Banks must account for risk in firms and investments. We found that under current accounting regulations, if the largest banks in the EU were to divest from high-carbon sectors and reinvest in other activities, we estimate that they would record, on average, losses equivalent to about 15% of their previous five years’ profits. This is due to an increase in loan loss provisions required to cover the higher estimated risk of low-carbon intensity activities, compared to high-carbon ones.

The cost of risk – the ratio of provisions to loans – influences banks’ behaviour and lending decisions. We find evidence that the average estimate of risk among EU banks is lower for carbon-intensive activities as opposed to low-carbon activities. This gap may create disincentives for financial institutions to divest their portfolios from high-carbon assets, and in turn, finance the green transition.

We posit that this is most likely due to the backward-looking structure of model-based risk estimates that do not adequately account for recent rapid changes in policy, the declining costs of low-carbon technologies, and other ongoing factors that are shifting the relative future risks of low-carbon versus high-carbon activities.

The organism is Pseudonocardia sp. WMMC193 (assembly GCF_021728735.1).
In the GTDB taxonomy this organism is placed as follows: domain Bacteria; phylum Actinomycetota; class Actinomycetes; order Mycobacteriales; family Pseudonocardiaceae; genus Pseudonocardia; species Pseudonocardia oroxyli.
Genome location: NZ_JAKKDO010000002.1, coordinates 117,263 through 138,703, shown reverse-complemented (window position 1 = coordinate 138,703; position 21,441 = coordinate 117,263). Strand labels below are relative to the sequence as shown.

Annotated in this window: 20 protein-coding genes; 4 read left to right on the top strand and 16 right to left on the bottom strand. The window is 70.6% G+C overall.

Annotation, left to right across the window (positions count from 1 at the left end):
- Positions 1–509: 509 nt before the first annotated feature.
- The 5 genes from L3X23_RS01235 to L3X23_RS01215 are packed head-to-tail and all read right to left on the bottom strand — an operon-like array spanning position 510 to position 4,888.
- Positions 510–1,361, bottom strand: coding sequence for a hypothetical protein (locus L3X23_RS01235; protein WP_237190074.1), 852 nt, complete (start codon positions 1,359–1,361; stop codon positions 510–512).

The problem of the backward-looking nature of model-based estimates is that they generally tend to rely on past historical relationships that may no longer hold in case of structural breaks such as the energy transition, as also acknowledged publicly by some regulators.

This issue is at the core of our paper and may go beyond the accounting framework analysed in our data. Prudential regulations leverage similar backward-looking models and shape economic incentives and the behaviour of financial institutions.

This is timely in light of the recent discussions around Basel 4, including the impact it may have on the energy transition. To work properly, prudential regulations should be based on accurate estimates of the risk of financial assets. There is a trade-off between the verifiability of backward-looking historical data and the relevance of forward-looking models.